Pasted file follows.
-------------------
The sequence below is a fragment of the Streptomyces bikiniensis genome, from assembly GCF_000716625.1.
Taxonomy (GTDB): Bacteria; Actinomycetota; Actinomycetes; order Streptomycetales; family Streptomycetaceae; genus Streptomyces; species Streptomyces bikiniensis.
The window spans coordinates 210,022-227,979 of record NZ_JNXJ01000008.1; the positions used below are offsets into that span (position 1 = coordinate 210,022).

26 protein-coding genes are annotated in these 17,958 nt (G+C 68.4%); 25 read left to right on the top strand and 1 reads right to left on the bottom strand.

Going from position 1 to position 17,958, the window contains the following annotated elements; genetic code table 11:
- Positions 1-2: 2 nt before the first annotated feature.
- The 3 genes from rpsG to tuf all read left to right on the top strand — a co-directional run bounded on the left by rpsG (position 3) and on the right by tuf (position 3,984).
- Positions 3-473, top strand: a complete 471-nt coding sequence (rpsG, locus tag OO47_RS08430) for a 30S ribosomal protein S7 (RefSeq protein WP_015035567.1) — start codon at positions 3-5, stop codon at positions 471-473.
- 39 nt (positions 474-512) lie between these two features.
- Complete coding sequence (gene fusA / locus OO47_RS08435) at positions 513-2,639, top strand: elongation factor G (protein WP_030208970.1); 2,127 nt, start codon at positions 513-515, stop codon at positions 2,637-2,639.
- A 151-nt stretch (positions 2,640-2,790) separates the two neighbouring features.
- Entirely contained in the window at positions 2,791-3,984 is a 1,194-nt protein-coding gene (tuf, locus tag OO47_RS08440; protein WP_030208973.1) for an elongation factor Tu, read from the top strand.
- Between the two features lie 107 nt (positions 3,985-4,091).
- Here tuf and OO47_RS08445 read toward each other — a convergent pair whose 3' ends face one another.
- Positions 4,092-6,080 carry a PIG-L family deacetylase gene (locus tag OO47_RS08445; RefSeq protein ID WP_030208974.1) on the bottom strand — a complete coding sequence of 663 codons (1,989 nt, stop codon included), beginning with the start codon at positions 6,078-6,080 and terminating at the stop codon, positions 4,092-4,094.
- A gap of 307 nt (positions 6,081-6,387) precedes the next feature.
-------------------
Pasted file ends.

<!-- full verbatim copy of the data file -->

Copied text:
The sequence below is a fragment of the Streptomyces bikiniensis genome, from assembly GCF_000716625.1.
Taxonomy (GTDB): Bacteria; Actinomycetota; Actinomycetes; order Streptomycetales; family Streptomycetaceae; genus Streptomyces; species Streptomyces bikiniensis.
The window spans coordinates 210,022-227,979 of record NZ_JNXJ01000008.1; the positions used below are offsets into that span (position 1 = coordinate 210,022).

26 protein-coding genes are annotated in these 17,958 nt (G+C 68.4%); 25 read left to right on the top strand and 1 reads right to left on the bottom strand.

Going from position 1 to position 17,958, the window contains the following annotated elements; genetic code table 11:
- Positions 1-2: 2 nt before the first annotated feature.
- The 3 genes from rpsG to tuf all read left to right on the top strand — a co-directional run bounded on the left by rpsG (position 3) and on the right by tuf (position 3,984).
- Positions 3-473, top strand: a complete 471-nt coding sequence (rpsG, locus tag OO47_RS08430) for a 30S ribosomal protein S7 (RefSeq protein WP_015035567.1) — start codon at positions 3-5, stop codon at positions 471-473.
- 39 nt (positions 474-512) lie between these two features.
- Complete coding sequence (gene fusA / locus OO47_RS08435) at positions 513-2,639, top strand: elongation factor G (protein WP_030208970.1); 2,127 nt, start codon at positions 513-515, stop codon at positions 2,637-2,639.
- A 151-nt stretch (positions 2,640-2,790) separates the two neighbouring features.
- Entirely contained in the window at positions 2,791-3,984 is a 1,194-nt protein-coding gene (tuf, locus tag OO47_RS08440; protein WP_030208973.1) for an elongation factor Tu, read from the top strand.
- Between the two features lie 107 nt (positions 3,985-4,091).
- Here tuf and OO47_RS08445 read toward each other — a convergent pair whose 3' ends face one another.
- Positions 4,092-6,080 carry a PIG-L family deacetylase gene (locus tag OO47_RS08445; RefSeq protein ID WP_030208974.1) on the bottom strand — a complete coding sequence of 663 codons (1,989 nt, stop codon included), beginning with the start codon at positions 6,078-6,080 and terminating at the stop codon, positions 4,092-4,094.
- A gap of 307 nt (positions 6,081-6,387) precedes the next feature.